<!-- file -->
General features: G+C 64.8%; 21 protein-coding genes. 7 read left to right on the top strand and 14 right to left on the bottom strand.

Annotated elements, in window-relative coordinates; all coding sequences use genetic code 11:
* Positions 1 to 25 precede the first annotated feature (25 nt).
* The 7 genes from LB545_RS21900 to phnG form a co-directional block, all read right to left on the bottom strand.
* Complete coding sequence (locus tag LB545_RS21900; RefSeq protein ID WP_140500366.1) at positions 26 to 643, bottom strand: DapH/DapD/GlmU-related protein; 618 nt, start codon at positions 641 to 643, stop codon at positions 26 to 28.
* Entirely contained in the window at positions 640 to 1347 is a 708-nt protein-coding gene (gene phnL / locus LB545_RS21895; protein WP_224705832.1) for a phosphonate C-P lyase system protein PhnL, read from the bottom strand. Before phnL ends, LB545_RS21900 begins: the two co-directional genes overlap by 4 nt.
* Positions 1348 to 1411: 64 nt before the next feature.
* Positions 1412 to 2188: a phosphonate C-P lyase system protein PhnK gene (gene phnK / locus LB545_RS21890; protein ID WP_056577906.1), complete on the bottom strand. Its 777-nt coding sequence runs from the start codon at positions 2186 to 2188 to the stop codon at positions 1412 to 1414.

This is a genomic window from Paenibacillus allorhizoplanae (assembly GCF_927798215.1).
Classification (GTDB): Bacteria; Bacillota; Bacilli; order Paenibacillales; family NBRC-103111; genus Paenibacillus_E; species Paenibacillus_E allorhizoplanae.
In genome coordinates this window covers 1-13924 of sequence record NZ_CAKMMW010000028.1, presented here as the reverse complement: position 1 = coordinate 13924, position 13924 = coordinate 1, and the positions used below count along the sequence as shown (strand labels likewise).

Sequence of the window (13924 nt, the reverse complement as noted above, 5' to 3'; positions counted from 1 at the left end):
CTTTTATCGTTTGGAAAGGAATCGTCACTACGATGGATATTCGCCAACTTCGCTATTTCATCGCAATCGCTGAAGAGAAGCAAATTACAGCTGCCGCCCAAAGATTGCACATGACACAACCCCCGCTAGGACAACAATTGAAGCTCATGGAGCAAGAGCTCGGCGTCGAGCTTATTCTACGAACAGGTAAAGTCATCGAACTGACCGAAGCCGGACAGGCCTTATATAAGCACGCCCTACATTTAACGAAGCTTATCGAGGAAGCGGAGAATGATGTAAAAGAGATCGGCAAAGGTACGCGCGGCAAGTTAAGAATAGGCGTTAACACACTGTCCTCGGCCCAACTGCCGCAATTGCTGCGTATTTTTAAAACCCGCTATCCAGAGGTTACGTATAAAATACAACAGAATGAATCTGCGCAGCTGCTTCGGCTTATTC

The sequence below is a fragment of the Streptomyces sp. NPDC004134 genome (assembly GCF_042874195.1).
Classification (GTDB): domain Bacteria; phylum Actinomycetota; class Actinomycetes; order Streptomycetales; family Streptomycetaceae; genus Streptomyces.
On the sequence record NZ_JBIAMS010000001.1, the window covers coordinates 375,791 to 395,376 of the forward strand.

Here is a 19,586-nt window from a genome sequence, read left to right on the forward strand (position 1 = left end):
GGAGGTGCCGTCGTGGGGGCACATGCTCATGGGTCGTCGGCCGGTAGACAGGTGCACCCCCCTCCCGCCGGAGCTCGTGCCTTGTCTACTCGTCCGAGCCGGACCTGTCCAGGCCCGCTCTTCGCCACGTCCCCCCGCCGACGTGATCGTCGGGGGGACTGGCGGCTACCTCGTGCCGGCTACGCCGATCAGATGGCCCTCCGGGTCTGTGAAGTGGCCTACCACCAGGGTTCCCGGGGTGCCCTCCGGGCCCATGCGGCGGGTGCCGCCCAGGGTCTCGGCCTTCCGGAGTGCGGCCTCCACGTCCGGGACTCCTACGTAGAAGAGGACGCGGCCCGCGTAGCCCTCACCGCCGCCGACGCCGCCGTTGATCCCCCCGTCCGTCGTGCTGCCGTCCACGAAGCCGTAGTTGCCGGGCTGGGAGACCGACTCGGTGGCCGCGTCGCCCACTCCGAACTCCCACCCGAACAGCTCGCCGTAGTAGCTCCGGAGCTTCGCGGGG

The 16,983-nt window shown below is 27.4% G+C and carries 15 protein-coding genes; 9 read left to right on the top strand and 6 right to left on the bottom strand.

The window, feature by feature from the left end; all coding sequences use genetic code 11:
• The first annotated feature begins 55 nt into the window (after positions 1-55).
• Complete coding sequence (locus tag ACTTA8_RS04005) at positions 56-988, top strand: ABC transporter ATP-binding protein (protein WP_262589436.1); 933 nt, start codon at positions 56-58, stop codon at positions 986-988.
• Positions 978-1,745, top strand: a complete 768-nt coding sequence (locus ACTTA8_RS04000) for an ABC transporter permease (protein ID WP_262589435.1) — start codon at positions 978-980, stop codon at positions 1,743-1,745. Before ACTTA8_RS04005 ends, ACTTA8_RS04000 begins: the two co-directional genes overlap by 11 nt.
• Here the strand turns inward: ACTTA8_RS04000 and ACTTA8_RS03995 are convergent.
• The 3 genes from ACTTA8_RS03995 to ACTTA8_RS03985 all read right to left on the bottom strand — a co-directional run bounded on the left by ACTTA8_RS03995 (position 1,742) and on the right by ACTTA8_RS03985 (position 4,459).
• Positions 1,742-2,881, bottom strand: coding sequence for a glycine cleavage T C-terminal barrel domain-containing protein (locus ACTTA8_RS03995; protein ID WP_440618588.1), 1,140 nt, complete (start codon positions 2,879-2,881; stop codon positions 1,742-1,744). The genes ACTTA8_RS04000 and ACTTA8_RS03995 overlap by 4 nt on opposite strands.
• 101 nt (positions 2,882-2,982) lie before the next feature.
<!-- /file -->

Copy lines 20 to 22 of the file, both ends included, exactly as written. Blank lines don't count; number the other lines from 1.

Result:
The window, feature by feature from the left end; all coding sequences use genetic code 11:
• The first annotated feature begins 55 nt into the window (after positions 1-55).
• Complete coding sequence (locus tag ACTTA8_RS04005) at positions 56-988, top strand: ABC transporter ATP-binding protein (protein WP_262589436.1); 933 nt, start codon at positions 56-58, stop codon at positions 986-988.